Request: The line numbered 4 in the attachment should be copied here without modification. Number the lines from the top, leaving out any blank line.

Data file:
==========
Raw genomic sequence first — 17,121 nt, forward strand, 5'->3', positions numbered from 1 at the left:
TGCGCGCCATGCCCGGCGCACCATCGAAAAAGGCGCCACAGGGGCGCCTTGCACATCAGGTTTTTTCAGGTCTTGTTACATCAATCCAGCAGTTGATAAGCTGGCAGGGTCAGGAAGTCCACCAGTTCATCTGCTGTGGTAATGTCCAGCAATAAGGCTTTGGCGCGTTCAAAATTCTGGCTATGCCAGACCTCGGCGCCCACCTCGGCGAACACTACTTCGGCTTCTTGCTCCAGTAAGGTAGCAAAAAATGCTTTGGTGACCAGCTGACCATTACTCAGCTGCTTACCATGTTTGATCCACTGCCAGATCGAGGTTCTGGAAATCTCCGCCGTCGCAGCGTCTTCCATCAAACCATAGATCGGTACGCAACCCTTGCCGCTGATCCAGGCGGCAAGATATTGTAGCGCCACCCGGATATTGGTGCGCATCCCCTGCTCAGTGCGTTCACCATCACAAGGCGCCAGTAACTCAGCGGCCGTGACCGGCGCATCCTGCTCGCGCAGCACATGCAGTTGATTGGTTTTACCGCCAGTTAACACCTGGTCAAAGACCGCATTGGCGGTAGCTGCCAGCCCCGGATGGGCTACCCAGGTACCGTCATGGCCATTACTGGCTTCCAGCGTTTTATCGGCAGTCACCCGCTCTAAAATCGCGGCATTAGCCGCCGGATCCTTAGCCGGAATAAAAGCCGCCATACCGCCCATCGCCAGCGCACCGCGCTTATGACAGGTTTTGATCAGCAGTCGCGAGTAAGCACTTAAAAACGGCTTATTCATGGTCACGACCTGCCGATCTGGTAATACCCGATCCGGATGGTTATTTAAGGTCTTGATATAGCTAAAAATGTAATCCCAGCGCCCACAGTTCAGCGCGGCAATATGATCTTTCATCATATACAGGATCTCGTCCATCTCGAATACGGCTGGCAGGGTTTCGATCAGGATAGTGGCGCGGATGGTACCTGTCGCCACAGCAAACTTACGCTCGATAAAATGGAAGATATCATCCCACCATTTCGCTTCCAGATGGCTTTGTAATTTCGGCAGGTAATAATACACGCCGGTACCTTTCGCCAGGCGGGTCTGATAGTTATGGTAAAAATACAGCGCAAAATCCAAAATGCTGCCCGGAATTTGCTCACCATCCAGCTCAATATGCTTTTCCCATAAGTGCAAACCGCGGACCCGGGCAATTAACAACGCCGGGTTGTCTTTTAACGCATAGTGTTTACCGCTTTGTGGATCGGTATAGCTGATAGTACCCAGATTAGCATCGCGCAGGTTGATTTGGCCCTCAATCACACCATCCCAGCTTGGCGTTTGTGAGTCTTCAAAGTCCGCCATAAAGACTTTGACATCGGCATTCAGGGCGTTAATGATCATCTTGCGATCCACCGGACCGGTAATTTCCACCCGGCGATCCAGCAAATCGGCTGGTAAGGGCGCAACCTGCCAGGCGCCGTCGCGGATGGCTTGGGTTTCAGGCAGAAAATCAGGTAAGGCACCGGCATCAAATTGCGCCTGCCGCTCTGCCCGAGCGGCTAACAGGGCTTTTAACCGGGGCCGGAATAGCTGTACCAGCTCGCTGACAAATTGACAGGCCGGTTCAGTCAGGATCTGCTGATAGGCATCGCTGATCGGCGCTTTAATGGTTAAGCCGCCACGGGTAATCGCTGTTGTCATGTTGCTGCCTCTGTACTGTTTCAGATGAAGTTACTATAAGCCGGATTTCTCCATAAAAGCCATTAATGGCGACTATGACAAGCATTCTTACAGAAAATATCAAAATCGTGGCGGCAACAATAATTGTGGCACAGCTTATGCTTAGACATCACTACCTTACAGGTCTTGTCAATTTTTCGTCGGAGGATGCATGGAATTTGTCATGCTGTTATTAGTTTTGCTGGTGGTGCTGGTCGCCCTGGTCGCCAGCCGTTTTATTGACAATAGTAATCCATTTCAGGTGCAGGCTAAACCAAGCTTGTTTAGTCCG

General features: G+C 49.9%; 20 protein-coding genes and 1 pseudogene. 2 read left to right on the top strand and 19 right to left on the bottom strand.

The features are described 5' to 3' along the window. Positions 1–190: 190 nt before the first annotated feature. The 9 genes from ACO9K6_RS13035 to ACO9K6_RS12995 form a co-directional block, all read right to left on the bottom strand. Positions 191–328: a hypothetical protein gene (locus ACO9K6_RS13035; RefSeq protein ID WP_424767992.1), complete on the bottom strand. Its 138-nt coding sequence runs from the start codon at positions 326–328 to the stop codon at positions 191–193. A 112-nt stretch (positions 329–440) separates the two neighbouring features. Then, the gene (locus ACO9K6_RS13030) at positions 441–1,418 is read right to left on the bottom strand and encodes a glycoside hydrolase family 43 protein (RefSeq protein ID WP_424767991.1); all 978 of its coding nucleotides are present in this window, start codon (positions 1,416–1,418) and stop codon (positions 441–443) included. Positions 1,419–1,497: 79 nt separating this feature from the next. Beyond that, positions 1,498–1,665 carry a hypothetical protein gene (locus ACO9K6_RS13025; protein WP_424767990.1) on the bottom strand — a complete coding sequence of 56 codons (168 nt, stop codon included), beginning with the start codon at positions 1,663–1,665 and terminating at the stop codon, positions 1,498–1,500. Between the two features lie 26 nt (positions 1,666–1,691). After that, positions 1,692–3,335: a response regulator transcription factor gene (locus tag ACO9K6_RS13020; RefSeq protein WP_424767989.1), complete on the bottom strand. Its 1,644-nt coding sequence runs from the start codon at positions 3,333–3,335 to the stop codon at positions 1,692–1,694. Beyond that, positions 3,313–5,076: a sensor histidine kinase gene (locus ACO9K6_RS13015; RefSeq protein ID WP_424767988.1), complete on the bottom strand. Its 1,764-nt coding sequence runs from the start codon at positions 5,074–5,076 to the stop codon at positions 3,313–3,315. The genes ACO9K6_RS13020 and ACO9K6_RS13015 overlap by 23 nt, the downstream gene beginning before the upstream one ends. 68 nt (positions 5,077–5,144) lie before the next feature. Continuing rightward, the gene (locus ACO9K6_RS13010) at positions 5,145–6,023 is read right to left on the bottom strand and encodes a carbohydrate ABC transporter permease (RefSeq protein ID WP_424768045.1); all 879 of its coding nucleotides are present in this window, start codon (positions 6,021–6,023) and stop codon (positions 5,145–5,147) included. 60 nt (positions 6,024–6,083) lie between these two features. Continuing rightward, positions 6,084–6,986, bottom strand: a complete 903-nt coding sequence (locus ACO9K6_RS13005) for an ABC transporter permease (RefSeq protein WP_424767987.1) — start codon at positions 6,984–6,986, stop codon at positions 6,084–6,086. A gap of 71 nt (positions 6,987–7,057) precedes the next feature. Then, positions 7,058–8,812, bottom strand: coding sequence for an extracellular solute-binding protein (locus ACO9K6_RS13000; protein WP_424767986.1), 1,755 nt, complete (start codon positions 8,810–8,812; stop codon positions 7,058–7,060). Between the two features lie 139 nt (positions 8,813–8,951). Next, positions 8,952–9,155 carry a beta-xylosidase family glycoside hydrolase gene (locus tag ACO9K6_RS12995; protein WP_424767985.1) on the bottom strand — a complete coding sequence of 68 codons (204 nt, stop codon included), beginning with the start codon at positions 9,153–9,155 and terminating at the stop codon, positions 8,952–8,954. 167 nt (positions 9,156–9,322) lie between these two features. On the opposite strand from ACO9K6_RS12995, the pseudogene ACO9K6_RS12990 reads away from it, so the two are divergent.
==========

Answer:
The features are described 5' to 3' along the window. Positions 1–190: 190 nt before the first annotated feature. The 9 genes from ACO9K6_RS13035 to ACO9K6_RS12995 form a co-directional block, all read right to left on the bottom strand. Positions 191–328: a hypothetical protein gene (locus ACO9K6_RS13035; RefSeq protein ID WP_424767992.1), complete on the bottom strand. Its 138-nt coding sequence runs from the start codon at positions 326–328 to the stop codon at positions 191–193. A 112-nt stretch (positions 329–440) separates the two neighbouring features. Then, the gene (locus ACO9K6_RS13030) at positions 441–1,418 is read right to left on the bottom strand and encodes a glycoside hydrolase family 43 protein (RefSeq protein ID WP_424767991.1); all 978 of its coding nucleotides are present in this window, start codon (positions 1,416–1,418) and stop codon (positions 441–443) included. Positions 1,419–1,497: 79 nt separating this feature from the next. Beyond that, positions 1,498–1,665 carry a hypothetical protein gene (locus ACO9K6_RS13025; protein WP_424767990.1) on the bottom strand — a complete coding sequence of 56 codons (168 nt, stop codon included), beginning with the start codon at positions 1,663–1,665 and terminating at the stop codon, positions 1,498–1,500. Between the two features lie 26 nt (positions 1,666–1,691). After that, positions 1,692–3,335: a response regulator transcription factor gene (locus tag ACO9K6_RS13020; RefSeq protein WP_424767989.1), complete on the bottom strand. Its 1,644-nt coding sequence runs from the start codon at positions 3,333–3,335 to the stop codon at positions 1,692–1,694. Beyond that, positions 3,313–5,076: a sensor histidine kinase gene (locus ACO9K6_RS13015; RefSeq protein ID WP_424767988.1), complete on the bottom strand. Its 1,764-nt coding sequence runs from the start codon at positions 5,074–5,076 to the stop codon at positions 3,313–3,315. The genes ACO9K6_RS13020 and ACO9K6_RS13015 overlap by 23 nt, the downstream gene beginning before the upstream one ends. 68 nt (positions 5,077–5,144) lie before the next feature. Continuing rightward, the gene (locus ACO9K6_RS13010) at positions 5,145–6,023 is read right to left on the bottom strand and encodes a carbohydrate ABC transporter permease (RefSeq protein ID WP_424768045.1); all 879 of its coding nucleotides are present in this window, start codon (positions 6,021–6,023) and stop codon (positions 5,145–5,147) included. 60 nt (positions 6,024–6,083) lie between these two features. Continuing rightward, positions 6,084–6,986, bottom strand: a complete 903-nt coding sequence (locus ACO9K6_RS13005) for an ABC transporter permease (RefSeq protein WP_424767987.1) — start codon at positions 6,984–6,986, stop codon at positions 6,084–6,086. A gap of 71 nt (positions 6,987–7,057) precedes the next feature. Then, positions 7,058–8,812, bottom strand: coding sequence for an extracellular solute-binding protein (locus ACO9K6_RS13000; protein WP_424767986.1), 1,755 nt, complete (start codon positions 8,810–8,812; stop codon positions 7,058–7,060). Between the two features lie 139 nt (positions 8,813–8,951). Next, positions 8,952–9,155 carry a beta-xylosidase family glycoside hydrolase gene (locus tag ACO9K6_RS12995; protein WP_424767985.1) on the bottom strand — a complete coding sequence of 68 codons (204 nt, stop codon included), beginning with the start codon at positions 9,153–9,155 and terminating at the stop codon, positions 8,952–8,954. 167 nt (positions 9,156–9,322) lie between these two features. On the opposite strand from ACO9K6_RS12995, the pseudogene ACO9K6_RS12990 reads away from it, so the two are divergent.